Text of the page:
NUCLEAR TESTING CONTINUES DESPITE U.S. PROMISES, WORLD
By William Boardman Email address removed
When the United States conducted a nuclear weapons test in Nevada in early December, there was little public fanfare, less national media coverage, and only a smattering of international protest suggesting that the test violated the spirit of the 1996 Comprehensive Nuclear-Test-Ban Treaty. The Treaty bans "any nuclear weapon test explosion or any other nuclear explosion."
President Clinton signed the treaty in 1996, but Congress has consistently refused to ratify it, and explicitly voted it down in 1999. In April 2009, in Prague, President Obama promised serious effort on reducing the nuclear danger:
To achieve a global ban on nuclear testing, my administration will immediately and aggressively pursue U.S. ratification of the Comprehensive Test Ban Treaty. (Applause.) After more than five decades of talks, it is time for the testing of nuclear weapons to finally be banned.
And to cut off the building blocks needed for a bomb, the United States will seek a new treaty that verifiably ends the production of fissile materials intended for use in state nuclear weapons. If we are serious about stopping the spread of these weapons, then we should put an end to the dedicated production of weapons-grade materials that create them. That's the first step.
On December 5, the National Nuclear Security Administration (NNSA), part of the U.S. Dept. of Energy, carried out a "subcritical experiment" code-named Pollux that used non-nuclear explosives to test the ongoing "safety and effectiveness of the nation's nuclear weapons," according to the agency.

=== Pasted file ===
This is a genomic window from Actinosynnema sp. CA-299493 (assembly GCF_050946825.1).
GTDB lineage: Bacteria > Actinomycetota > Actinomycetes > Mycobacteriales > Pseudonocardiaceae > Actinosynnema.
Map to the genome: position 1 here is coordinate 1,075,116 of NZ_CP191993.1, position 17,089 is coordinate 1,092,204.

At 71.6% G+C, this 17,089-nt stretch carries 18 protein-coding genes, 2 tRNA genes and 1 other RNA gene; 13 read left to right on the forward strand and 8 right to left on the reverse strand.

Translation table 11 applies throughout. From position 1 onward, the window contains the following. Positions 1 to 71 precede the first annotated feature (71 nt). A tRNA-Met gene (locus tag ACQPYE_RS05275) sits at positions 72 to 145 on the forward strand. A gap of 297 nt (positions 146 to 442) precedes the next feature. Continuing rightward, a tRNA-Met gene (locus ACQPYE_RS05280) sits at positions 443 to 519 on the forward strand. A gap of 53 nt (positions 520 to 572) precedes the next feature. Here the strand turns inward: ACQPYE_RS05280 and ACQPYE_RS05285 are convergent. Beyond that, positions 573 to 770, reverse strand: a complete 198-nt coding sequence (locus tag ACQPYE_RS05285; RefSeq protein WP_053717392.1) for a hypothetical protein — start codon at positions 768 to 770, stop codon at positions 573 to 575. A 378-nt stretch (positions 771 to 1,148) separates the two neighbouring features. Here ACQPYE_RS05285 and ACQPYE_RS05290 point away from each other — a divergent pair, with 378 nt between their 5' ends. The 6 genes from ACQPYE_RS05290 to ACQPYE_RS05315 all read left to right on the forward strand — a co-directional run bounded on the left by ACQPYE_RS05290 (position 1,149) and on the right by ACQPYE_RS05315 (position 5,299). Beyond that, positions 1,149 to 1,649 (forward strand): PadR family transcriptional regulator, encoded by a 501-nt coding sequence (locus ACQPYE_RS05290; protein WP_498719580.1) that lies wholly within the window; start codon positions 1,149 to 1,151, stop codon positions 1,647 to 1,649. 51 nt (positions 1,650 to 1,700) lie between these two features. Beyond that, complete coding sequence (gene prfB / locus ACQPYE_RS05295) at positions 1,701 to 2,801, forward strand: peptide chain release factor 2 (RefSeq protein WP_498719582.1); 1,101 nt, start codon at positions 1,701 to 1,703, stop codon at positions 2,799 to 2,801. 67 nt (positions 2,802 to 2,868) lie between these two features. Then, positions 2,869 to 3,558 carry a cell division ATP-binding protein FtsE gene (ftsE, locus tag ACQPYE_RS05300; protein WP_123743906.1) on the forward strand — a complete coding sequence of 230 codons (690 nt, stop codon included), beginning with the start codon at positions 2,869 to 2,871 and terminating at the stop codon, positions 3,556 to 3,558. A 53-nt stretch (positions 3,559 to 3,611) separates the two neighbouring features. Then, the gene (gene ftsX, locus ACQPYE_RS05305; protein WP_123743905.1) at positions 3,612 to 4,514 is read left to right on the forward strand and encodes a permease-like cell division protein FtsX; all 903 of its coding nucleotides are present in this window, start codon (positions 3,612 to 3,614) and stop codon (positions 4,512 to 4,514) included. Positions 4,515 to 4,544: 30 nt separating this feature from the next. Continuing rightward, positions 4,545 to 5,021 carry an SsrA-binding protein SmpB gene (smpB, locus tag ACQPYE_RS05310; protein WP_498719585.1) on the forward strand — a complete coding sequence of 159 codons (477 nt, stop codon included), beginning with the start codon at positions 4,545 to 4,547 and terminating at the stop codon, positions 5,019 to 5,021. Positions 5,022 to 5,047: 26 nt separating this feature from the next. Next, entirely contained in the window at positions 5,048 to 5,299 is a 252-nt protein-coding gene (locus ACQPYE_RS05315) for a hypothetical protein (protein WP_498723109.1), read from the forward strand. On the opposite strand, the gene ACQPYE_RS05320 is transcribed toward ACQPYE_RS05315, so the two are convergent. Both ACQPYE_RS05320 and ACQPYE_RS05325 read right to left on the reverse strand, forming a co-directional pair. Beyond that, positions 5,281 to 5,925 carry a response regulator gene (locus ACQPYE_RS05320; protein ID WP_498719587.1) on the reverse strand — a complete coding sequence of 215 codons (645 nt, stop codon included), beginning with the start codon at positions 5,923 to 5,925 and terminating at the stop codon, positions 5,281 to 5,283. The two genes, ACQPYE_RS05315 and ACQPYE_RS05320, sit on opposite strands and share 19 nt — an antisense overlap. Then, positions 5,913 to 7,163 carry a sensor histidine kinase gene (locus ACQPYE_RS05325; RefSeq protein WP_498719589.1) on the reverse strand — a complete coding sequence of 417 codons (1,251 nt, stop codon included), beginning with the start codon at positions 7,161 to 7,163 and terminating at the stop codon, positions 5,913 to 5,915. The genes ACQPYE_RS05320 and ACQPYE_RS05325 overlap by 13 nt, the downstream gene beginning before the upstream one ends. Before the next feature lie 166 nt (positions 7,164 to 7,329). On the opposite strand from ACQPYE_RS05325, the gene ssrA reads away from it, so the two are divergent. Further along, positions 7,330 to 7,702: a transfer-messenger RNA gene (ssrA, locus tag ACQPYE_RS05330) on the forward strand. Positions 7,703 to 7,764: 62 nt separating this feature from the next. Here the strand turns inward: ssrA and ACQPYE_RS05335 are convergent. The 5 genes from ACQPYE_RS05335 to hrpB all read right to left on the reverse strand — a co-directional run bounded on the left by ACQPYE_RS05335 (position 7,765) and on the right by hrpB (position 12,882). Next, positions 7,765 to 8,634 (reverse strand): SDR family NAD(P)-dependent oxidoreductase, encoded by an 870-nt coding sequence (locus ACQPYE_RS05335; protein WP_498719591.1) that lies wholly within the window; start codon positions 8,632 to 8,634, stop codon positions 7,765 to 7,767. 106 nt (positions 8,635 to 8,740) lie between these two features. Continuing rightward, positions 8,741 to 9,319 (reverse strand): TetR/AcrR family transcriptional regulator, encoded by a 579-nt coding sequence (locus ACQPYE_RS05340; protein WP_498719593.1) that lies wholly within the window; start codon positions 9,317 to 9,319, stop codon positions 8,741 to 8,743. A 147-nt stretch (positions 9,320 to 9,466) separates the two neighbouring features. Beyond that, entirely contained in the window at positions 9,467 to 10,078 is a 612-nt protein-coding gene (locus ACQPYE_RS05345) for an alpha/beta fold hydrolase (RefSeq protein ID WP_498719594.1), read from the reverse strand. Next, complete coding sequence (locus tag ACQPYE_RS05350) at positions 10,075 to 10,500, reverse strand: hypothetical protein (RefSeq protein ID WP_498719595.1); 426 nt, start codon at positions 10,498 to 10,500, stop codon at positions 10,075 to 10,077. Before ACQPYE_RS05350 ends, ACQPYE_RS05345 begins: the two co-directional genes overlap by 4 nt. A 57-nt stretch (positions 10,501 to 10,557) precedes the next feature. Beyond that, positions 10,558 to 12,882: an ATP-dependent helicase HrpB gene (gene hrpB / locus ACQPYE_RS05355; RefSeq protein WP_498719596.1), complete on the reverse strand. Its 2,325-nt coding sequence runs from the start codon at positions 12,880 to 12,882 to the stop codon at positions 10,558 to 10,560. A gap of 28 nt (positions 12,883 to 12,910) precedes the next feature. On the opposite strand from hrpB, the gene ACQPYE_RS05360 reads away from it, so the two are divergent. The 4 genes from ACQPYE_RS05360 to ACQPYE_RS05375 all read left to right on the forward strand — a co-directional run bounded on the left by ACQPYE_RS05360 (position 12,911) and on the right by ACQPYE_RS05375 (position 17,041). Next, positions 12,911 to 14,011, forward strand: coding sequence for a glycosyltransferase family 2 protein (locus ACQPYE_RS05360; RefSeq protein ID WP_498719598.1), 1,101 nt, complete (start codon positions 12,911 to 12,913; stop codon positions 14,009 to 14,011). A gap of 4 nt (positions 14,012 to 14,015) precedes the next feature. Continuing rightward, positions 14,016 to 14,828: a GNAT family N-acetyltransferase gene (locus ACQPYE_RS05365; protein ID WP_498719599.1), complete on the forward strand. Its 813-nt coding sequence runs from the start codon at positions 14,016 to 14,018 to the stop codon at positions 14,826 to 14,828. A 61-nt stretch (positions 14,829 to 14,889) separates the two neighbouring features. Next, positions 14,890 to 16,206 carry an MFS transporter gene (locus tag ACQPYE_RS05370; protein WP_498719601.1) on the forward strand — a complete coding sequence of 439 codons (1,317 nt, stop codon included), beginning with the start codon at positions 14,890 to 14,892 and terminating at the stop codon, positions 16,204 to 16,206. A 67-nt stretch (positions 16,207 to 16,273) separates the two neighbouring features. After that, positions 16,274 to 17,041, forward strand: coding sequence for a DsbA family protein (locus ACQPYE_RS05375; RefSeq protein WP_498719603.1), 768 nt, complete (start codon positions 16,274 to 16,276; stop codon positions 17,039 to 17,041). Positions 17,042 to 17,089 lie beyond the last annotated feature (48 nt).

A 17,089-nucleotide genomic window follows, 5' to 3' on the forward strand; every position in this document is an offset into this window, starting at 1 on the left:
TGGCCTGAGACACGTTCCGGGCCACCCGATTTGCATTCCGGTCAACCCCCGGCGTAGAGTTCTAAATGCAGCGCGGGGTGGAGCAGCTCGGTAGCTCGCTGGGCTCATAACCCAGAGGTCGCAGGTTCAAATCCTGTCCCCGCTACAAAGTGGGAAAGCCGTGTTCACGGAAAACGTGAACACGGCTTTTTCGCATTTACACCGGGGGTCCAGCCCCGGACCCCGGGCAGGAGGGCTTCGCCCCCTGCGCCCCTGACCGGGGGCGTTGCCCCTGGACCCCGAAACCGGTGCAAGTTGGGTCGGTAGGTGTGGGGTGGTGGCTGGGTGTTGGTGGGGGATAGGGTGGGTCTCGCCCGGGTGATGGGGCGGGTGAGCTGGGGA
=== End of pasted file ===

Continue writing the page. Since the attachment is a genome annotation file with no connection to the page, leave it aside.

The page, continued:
Subcritical Tests Aren't Nuclear Explosions
NNSA conducted Pollux, its 27th subcritical explosion test, at its Nevada National Security Site near Las Vegas. The most recent, previous subcritical test in this series, code-named Bartolo B, took place February 2, 2011, said an NNSA press release, further explaining that:
Subcritical experiments examine the behavior of plutonium as it is strongly shocked by forces produced by chemical high explosives. Subcritical experiments produce essential scientific data and technical information used to help maintain the safety and effectiveness of the nuclear weapons stockpile. The experiments are subcritical; that is, no critical mass is formed and no self-sustaining nuclear chain reaction can occur; thus, there is no nuclear explosion.
Perhaps the first formal objection to the NNSA nuclear weapons test came from the Japan Council Against A & H Bombs (Gensuikyo), which sent a note of protest directly to President Obama, saying:
"Whether it involves an explosion or not, nuclear testing runs counter to the spirit of the Comprehensive Test Ban Treaty (CTBT) and the agreement of achieving the "peace and security of a world without nuclear weapons" reached by the 2010 NPT [Nuclear Proliferation Treaty] Review Conference.
"Your administration seeks non-proliferation of nuclear weapons. But your position of urging most others to renounce nuclear weapons, while continuing your own nuclear tests, does not stand by reason nor is it supported by the world public."-"-
""-In the name of the A-bomb survivors of Hiroshima and Nagasaki and on behalf of the people of Japan, the only A-bombed country, we call on you to cancel all plans of nuclear testing and make a sincere effort to achieve a total ban on nuclear weapons and a world without nuclear weapons.""-